February 16, 2015

I couldn't tell you how many lasagnes I've made lifetime, nor gallons of soup, nor hamburgers, nor sides of fries, chicken tenders, steaks, Alfredo sauces, meat sauces, red sauces, grilled cheeses, sandwich wraps, salads, tacos, burritos, special this-es, special thats, house veggies, baked potatoes, mashed potatoes, fried fishes, grilled fishes, baked fishes, and on and on. I imagine the rough estimate of bellies full that I've in some way helped fill to be somewhere in the neighborhood of 250,000-300,000 bellies.  That's probably a pretty honest estimate that I'd feel safe giving a +/- of about 25,000.  Add a little salt to the numbers, and you lose the equation altogether.  Old people hate salt.  And, where salt should only be utilized to enhance flavors, and, for the love of all things holy trinity, not solely as a spice, what's a mathematical equation with salty numbers added to it?  Old people like mathematical equations and hate salt.  Albert Einstein probably hated salt. Game, set, match.
Food is different.  There's no real equation in the food world.  Sure, there's probably not a whole lot, if anything, that hasn't been done with food.  And, it is a fact that some things work, some things don't work, and most things work a whole lot better when you add bacon.  But everything is never exactly the same.  Eventually, the point I'll get to if I ramble along long enough is that there's a script which has been handed down since man discovered fire.  This script has been edited along the way and sort of let's you know what does and doesn't work when cooking, but the script always leaves room for more edits.  Maple bacon donuts, case and point.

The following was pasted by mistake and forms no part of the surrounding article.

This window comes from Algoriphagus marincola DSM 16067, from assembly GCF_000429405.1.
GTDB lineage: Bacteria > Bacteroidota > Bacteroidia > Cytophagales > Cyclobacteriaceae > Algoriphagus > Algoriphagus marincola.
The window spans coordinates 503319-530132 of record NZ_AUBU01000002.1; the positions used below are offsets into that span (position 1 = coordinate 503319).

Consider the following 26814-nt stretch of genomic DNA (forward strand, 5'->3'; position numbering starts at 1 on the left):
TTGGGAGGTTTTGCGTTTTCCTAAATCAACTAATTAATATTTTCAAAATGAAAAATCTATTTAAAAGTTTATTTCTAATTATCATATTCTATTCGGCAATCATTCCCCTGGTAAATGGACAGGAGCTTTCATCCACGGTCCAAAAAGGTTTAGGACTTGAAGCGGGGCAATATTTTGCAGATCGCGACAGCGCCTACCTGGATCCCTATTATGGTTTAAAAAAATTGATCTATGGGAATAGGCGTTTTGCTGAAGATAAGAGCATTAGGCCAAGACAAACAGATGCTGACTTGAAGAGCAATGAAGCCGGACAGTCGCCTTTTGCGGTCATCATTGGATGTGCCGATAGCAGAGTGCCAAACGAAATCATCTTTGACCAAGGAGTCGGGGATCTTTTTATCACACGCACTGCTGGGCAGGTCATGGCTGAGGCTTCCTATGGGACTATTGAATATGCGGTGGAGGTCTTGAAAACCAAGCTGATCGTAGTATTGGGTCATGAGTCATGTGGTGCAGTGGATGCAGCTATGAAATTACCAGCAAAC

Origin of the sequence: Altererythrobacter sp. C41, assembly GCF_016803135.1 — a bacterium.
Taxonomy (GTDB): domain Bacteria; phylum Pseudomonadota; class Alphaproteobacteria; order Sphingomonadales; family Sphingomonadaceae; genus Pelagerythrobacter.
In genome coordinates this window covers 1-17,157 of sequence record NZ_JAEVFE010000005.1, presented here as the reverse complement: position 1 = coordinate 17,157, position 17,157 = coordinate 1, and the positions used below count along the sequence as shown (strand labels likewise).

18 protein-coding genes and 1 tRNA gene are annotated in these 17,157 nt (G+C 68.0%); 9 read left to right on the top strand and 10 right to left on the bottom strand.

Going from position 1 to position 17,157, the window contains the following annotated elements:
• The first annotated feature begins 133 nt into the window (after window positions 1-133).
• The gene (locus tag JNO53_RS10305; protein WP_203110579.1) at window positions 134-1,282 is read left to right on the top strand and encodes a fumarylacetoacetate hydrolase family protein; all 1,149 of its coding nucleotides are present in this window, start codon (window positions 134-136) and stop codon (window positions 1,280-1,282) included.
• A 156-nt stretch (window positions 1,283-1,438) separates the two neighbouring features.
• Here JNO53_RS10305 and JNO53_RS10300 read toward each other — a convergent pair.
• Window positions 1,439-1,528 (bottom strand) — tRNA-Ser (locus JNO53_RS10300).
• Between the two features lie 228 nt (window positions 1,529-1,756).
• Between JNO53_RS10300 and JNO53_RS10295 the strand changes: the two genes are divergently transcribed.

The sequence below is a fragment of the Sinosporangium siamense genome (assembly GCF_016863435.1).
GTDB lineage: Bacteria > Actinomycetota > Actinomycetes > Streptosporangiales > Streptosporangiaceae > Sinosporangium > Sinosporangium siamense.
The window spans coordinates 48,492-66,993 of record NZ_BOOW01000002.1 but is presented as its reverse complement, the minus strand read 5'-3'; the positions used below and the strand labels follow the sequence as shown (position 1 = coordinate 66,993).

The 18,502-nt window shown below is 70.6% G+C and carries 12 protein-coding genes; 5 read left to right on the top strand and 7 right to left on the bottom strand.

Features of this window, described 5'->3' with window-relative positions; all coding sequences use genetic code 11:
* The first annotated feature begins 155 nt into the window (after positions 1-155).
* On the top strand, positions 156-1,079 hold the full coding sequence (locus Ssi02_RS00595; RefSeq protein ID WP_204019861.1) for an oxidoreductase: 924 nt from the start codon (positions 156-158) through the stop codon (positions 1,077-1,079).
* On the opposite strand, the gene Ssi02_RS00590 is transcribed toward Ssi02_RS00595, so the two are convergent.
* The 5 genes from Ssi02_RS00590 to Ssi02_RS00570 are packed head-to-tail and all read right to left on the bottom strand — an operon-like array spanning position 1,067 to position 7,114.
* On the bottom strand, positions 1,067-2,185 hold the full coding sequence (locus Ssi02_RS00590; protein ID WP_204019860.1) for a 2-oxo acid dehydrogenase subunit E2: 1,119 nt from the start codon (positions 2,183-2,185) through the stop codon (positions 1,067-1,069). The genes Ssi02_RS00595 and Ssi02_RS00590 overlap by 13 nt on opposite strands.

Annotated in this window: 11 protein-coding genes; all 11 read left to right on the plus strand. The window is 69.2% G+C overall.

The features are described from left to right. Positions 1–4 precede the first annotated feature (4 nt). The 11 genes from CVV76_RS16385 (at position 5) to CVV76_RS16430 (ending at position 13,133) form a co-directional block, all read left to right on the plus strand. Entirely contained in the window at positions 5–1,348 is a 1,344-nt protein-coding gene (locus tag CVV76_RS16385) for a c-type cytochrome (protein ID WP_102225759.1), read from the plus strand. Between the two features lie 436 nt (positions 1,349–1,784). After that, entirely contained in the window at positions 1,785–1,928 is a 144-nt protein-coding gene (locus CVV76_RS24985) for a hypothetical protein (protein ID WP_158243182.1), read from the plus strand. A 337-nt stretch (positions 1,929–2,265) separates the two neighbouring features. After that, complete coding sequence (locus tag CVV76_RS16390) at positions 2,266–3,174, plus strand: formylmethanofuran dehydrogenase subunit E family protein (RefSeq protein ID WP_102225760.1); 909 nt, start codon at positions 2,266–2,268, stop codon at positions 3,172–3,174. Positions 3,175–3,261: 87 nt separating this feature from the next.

The first rule is that there are no exact rules, and dishes are made their own by the one holding the spice jar.  Cooking is an art form loosely based off of what someone did a long long time ago, and you edited.  That's why everyone's spaghetti is a little bit different.  In spaghetti, you will always have the basic red sauce or meat sauce with pasta, because that's what spaghetti is, but mine's always going to have more oregano than everyone else because I like oregano, and I feel like the rest of the world should like it too. Mathematical equations, on the other hand, are set in stone. In math, once salt-hating Albert Einstein got around to E=mc^2 and proved it, the game was over.  E has ever since equaled mc^2. On the flip side, if it were an equation, Spaghetti would merely squiggly-line-equal spaghetti because no two spaghettis are created the same way.  At the end of the day, the only mathematical equation you have to worry about when creating food is food=good or food=bad. It's caveman art.

To be continued...